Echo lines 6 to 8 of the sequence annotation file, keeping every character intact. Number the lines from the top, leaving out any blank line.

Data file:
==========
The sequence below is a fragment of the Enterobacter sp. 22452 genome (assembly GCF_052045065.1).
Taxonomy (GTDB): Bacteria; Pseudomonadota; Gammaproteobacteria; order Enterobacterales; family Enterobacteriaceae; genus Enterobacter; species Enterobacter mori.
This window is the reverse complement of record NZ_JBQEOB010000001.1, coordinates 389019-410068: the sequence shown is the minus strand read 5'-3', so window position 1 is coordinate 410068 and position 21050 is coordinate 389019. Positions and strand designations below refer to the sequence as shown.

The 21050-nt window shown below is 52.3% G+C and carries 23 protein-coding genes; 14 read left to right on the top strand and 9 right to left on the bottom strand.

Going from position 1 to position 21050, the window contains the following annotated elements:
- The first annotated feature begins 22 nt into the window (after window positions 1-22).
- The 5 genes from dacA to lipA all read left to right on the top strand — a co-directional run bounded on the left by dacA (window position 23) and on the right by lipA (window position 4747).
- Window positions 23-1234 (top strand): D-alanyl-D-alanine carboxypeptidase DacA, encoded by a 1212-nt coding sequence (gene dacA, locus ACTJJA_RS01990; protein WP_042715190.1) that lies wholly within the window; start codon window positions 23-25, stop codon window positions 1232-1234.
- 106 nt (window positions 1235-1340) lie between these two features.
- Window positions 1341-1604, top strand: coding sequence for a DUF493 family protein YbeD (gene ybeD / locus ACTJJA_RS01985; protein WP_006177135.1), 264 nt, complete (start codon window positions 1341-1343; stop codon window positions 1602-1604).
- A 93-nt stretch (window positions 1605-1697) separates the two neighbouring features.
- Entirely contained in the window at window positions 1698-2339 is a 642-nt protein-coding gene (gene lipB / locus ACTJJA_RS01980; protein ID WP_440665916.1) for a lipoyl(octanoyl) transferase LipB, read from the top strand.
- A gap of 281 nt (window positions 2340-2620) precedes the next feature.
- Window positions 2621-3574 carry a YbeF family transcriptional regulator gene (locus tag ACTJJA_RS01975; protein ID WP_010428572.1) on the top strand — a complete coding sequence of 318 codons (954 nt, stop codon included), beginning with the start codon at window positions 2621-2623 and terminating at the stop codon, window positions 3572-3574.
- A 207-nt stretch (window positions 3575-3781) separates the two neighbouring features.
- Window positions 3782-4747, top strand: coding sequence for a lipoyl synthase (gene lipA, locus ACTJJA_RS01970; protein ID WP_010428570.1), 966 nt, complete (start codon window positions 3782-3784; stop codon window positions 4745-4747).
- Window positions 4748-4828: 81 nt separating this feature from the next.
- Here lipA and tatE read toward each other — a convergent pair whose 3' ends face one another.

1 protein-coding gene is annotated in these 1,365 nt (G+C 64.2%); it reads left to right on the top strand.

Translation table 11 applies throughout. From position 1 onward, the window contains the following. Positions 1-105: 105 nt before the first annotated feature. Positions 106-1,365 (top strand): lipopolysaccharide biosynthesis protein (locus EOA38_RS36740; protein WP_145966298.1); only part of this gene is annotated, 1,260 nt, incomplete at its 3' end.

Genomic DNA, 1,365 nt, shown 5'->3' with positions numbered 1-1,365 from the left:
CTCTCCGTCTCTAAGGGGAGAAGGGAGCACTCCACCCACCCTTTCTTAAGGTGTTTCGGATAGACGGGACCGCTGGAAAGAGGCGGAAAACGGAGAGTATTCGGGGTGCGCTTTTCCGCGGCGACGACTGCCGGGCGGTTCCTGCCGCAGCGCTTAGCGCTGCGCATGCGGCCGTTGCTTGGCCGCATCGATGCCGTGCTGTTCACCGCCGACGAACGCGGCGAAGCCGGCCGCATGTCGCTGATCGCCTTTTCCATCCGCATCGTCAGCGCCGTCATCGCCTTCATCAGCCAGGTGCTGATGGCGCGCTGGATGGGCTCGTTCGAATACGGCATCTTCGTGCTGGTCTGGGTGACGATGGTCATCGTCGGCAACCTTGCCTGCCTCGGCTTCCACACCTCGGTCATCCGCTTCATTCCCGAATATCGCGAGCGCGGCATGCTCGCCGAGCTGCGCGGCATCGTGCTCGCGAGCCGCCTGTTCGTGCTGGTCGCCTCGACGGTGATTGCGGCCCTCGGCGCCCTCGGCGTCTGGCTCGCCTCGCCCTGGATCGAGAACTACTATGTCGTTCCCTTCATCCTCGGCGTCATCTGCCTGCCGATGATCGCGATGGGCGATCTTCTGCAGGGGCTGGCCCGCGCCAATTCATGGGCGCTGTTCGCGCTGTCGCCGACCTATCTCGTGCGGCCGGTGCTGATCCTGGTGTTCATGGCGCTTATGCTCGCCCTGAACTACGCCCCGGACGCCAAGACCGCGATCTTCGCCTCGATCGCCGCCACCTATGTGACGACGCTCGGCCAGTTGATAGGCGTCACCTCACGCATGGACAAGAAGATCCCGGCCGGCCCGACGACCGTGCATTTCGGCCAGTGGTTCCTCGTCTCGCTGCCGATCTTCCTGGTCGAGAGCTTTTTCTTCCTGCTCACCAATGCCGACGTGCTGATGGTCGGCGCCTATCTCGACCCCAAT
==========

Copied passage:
- The first annotated feature begins 22 nt into the window (after window positions 1-22).
- The 5 genes from dacA to lipA all read left to right on the top strand — a co-directional run bounded on the left by dacA (window position 23) and on the right by lipA (window position 4747).
- Window positions 23-1234 (top strand): D-alanyl-D-alanine carboxypeptidase DacA, encoded by a 1212-nt coding sequence (gene dacA, locus ACTJJA_RS01990; protein WP_042715190.1) that lies wholly within the window; start codon window positions 23-25, stop codon window positions 1232-1234.